An executive overview of the Deep & Dark Web

How do you make a case for investing in Deep & Dark Web intelligence when few members of your executive team have even heard of the Deep & Dark Web?

insurance cyber attack protection
Thinkstock

Like most cybersecurity professionals, I’m no stranger to the Deep & Dark Web (DDW). For us, the DDW is both a treasure trove of invaluable data and a necessary evil that powers many of the threats from which we were hired to protect our companies. We also recognize why it’s so important to invest in services and technologies that give us greater visibility into the DDW. The problem is, these services and technologies often come with hefty price tags, and with hefty price tags often comes a need for the executive team’s approval.

But, how do you make a case for investing in DDW intelligence when only a few members of your company’s executive team are even aware that the Deep & Dark Web exists? Here are some key points to help support your argument:

1. DDW Intelligence can enable your company to address threats proactively.

Large-scale data breaches and cyber attacks have received no shortage of news coverage in recent years. Chances are, not only is your company’s executive team worried about someday becoming a victim, they’re also likely aware that these threats can produce substantial financial and reputational damages.

However, your company’s executive team may not be aware of what most of these threats have in common: they originate from within the DDW. And while not all cyber attacks or data breaches can be prevented, the more visibility you have into the context surrounding these threats on the DDW, the better prepared your company will be to proactively detect and mitigate them.

2. DDW Intelligence can help your company meet compliance requirements.

Although compliance requirements and legislative mandates can vary greatly from industry to industry, the last several years have seen a widespread trend toward increasingly comprehensive cybersecurity regulations. Most existing regulations occur at the federal level; however, in March 2017, the New York Department of Financial Services enacted the first state-level cybersecurity regulations, which many believe could potentially encourage other state legislatures to follow suit.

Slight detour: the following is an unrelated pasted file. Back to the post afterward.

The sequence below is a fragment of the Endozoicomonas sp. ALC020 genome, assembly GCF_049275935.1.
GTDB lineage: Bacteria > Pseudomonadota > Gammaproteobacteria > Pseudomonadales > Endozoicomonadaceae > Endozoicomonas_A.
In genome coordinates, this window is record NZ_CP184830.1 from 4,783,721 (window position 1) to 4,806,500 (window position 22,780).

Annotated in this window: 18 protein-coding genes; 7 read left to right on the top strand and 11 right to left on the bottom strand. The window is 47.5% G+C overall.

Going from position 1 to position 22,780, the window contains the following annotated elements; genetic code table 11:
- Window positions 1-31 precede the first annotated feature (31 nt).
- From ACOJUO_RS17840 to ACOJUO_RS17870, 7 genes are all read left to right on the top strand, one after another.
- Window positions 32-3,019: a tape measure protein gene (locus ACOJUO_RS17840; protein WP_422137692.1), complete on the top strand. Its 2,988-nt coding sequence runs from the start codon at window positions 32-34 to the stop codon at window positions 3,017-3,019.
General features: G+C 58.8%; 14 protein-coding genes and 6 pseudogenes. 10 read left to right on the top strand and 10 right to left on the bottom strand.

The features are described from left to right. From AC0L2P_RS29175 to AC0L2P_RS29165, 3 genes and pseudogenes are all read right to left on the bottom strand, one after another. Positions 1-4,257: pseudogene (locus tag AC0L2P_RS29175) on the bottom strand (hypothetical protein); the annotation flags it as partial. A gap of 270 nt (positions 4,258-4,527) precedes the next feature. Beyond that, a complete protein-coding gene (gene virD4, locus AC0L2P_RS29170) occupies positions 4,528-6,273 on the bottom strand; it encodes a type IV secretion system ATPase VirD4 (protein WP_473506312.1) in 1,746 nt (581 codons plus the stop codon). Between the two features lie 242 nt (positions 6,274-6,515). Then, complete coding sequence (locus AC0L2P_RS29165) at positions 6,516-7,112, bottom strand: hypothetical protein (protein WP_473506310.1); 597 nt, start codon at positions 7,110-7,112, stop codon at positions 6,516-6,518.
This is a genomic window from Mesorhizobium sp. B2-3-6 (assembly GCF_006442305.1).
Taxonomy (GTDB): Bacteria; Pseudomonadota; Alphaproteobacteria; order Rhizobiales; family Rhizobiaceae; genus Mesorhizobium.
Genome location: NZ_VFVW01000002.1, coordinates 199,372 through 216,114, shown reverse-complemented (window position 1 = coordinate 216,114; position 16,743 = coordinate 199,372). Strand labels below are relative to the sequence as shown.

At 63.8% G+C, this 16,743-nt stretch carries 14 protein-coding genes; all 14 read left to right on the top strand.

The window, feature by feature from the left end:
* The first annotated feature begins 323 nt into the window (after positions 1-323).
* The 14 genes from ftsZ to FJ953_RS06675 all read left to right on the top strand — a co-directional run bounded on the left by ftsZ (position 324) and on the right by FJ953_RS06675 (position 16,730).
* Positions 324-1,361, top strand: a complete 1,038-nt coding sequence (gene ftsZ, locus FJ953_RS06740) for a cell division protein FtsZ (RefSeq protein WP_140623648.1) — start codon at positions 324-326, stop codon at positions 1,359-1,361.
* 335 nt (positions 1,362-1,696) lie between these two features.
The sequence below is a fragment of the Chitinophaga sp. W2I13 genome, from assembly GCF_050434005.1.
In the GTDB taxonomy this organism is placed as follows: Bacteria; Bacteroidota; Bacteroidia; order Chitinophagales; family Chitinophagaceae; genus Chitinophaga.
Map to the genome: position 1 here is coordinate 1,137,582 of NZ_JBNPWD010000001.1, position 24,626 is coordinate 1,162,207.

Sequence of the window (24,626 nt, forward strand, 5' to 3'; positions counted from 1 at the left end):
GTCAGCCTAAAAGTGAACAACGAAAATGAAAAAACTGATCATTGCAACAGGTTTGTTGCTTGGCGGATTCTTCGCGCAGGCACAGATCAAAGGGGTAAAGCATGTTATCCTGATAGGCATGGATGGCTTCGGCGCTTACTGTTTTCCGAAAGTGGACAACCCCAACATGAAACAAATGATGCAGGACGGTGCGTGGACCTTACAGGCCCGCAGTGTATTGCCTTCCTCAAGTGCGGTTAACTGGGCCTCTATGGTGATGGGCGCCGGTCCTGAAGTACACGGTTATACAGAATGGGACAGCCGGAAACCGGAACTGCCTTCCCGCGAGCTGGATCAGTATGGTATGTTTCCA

New York’s new regulations apply to financial institutions and insurers, which, in addition to remaining compliant with existing federal regulations, are now required to “formally assess cybersecurity risks and establish and maintain a cybersecurity program designed to address such risks in a robust fashion.” Essentially, this means that these businesses are now responsible for proactively addressing cyber threats that pose any such risk to their stakeholders and customers. And how does a business proactively address these threats? By maintaining comprehensive visibility into where most of these threats originate: the Deep & Dark Web.

3. DDW Intelligence can support all business functions, not just cybersecurity teams.

The key is to emphasize that while many of the threats emerging from the DDW fall under the jurisdiction of cybersecurity or IT teams, many of them don’t. DDW intelligence can also help reveal, for example, malicious actors seeking to compromise your executive team’s physical safety, threats posed by malicious insiders, unknown security vulnerabilities that exist within your company’s supply chain, or emerging fraud schemes targeting your company’s customers.

This also means that when applied across all business functions, DDW intelligence can help other teams become more efficient, productive, and better-equipped to excel in their roles, some of which may include: risk, incident response, executive protection, anti-money laundering, fraud prevention, physical security, mergers & acquisitions, human resources, third-party vendor management, and of course cybersecurity. As such, investing in DDW intelligence isn’t just an investment that benefits the cybersecurity team, it’s an investment that can benefit the entire company.

Sometimes it can be easy to overlook the fact that unlike many cybersecurity professionals, most people don’t have a comprehensive understanding of the Deep & Dark Web -- much less recognize why intelligence derived from these regions of the Internet would be a worthwhile business investment. But in my experience, emphasizing key points such as those I mentioned above can go a long way in terms of educating your executive team and getting them on board with a solution that can ultimately benefit the entire company.

This article is published as part of the IDG Contributor Network. Want to Join?

New! Download the State of Cybercrime 2017 report